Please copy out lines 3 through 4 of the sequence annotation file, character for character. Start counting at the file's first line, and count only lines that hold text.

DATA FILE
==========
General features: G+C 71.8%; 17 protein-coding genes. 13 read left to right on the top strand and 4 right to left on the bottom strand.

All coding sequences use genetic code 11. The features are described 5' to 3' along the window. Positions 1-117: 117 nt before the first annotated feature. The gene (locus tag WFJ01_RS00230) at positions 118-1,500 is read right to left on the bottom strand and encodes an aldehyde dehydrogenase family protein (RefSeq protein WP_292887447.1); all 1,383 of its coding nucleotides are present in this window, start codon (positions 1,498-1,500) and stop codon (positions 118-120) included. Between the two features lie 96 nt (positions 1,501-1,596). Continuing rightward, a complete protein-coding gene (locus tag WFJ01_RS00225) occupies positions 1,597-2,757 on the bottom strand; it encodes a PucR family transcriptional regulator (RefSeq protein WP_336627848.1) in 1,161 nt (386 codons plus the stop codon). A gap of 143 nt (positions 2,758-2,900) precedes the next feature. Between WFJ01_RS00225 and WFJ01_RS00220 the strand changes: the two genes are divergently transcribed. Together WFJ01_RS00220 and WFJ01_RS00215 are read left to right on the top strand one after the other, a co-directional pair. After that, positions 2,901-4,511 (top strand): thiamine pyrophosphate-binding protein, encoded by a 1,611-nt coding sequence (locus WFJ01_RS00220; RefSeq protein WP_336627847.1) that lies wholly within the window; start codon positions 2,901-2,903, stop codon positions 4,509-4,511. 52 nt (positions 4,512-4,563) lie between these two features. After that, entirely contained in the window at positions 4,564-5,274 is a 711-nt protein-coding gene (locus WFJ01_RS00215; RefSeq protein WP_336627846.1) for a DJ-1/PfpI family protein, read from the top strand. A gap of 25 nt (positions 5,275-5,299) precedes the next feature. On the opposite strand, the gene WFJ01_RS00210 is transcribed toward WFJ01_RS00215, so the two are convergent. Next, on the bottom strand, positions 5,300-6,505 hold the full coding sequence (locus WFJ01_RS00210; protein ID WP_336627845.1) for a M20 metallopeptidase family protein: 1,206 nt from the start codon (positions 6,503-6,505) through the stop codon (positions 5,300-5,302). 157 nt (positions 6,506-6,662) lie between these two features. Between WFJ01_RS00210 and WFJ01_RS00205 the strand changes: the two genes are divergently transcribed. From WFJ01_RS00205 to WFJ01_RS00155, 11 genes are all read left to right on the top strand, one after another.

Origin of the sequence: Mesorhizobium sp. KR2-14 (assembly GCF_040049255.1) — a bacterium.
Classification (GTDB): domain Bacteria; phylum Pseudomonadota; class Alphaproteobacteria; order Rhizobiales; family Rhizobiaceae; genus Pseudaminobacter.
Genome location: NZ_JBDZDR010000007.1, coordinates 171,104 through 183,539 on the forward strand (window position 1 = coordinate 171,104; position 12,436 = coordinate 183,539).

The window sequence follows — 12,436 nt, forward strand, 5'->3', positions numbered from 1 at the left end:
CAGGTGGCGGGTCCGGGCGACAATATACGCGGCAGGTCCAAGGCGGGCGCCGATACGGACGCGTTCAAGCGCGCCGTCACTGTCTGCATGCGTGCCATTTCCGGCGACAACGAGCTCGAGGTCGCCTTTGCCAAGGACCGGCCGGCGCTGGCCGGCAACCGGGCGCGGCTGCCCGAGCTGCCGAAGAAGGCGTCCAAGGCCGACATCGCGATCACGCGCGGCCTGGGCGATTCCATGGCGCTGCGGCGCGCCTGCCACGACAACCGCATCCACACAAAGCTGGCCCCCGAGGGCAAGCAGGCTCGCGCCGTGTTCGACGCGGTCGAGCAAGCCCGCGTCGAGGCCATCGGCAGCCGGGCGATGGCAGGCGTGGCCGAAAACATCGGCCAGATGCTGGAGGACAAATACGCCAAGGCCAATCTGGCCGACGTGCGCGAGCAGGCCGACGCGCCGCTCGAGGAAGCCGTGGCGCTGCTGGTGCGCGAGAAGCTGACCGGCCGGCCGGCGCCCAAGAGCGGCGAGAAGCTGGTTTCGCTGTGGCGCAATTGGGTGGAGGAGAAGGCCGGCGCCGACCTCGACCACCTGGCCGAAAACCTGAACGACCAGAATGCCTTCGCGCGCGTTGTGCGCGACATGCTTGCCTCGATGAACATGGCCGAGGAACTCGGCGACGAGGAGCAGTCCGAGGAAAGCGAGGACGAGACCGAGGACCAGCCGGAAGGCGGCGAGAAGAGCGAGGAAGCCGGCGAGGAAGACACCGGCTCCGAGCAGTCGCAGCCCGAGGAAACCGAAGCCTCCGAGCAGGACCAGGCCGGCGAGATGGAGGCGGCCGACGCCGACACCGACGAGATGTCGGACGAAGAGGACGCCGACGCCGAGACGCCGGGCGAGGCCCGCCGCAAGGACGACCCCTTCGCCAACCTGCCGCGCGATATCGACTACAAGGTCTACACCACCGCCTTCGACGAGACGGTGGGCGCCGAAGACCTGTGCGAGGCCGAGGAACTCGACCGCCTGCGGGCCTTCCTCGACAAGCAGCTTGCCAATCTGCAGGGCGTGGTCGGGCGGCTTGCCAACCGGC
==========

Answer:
Origin of the sequence: Mesorhizobium sp. KR2-14 (assembly GCF_040049255.1) — a bacterium.
Classification (GTDB): domain Bacteria; phylum Pseudomonadota; class Alphaproteobacteria; order Rhizobiales; family Rhizobiaceae; genus Pseudaminobacter.